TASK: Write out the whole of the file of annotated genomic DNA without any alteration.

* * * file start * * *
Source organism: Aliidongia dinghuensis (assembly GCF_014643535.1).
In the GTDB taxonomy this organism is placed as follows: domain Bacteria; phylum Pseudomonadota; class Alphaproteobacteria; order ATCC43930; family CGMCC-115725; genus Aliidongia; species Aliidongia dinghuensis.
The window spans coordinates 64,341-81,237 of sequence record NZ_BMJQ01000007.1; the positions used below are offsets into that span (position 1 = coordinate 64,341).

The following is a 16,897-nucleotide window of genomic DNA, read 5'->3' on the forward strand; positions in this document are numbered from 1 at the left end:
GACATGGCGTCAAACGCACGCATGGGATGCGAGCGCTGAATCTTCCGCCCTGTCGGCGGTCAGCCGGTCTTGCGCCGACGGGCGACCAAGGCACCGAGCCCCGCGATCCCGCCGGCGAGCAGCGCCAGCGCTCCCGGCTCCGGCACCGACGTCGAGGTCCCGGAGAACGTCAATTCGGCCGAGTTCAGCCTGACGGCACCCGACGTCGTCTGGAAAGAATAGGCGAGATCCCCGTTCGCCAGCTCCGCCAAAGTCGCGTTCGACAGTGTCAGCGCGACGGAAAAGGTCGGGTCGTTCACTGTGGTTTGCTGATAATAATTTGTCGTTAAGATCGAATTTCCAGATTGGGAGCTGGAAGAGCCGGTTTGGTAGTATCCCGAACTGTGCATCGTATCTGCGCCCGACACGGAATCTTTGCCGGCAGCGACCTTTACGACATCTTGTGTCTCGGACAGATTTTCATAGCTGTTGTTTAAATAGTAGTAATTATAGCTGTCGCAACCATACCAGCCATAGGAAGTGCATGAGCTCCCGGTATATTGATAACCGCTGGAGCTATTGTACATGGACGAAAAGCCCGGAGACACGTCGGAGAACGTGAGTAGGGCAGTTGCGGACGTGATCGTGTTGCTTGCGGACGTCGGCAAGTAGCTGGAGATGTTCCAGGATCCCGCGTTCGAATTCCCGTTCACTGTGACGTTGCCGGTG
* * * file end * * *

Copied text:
Source organism: Aliidongia dinghuensis (assembly GCF_014643535.1).
In the GTDB taxonomy this organism is placed as follows: domain Bacteria; phylum Pseudomonadota; class Alphaproteobacteria; order ATCC43930; family CGMCC-115725; genus Aliidongia; species Aliidongia dinghuensis.
The window spans coordinates 64,341-81,237 of sequence record NZ_BMJQ01000007.1; the positions used below are offsets into that span (position 1 = coordinate 64,341).

The following is a 16,897-nucleotide window of genomic DNA, read 5'->3' on the forward strand; positions in this document are numbered from 1 at the left end:
GACATGGCGTCAAACGCACGCATGGGATGCGAGCGCTGAATCTTCCGCCCTGTCGGCGGTCAGCCGGTCTTGCGCCGACGGGCGACCAAGGCACCGAGCCCCGCGATCCCGCCGGCGAGCAGCGCCAGCGCTCCCGGCTCCGGCACCGACGTCGAGGTCCCGGAGAACGTCAATTCGGCCGAGTTCAGCCTGACGGCACCCGACGTCGTCTGGAAAGAATAGGCGAGATCCCCGTTCGCCAGCTCCGCCAAAGTCGCGTTCGACAGTGTCAGCGCGACGGAAAAGGTCGGGTCGTTCACTGTGGTTTGCTGATAATAATTTGTCGTTAAGATCGAATTTCCAGATTGGGAGCTGGAAGAGCCGGTTTGGTAGTATCCCGAACTGTGCATCGTATCTGCGCCCGACACGGAATCTTTGCCGGCAGCGACCTTTACGACATCTTGTGTCTCGGACAGATTTTCATAGCTGTTGTTTAAATAGTAGTAATTATAGCTGTCGCAACCATACCAGCCATAGGAAGTGCATGAGCTCCCGGTATATTGATAACCGCTGGAGCTATTGTACATGGACGAAAAGCCCGGAGACACGTCGGAGAACGTGAGTAGGGCAGTTGCGGACGTGATCGTGTTGCTTGCGGACGTCGGCAAGTAGCTGGAGATGTTCCAGGATCCCGCGTTCGAATTCCCGTTCACTGTGACGTTGCCGGTG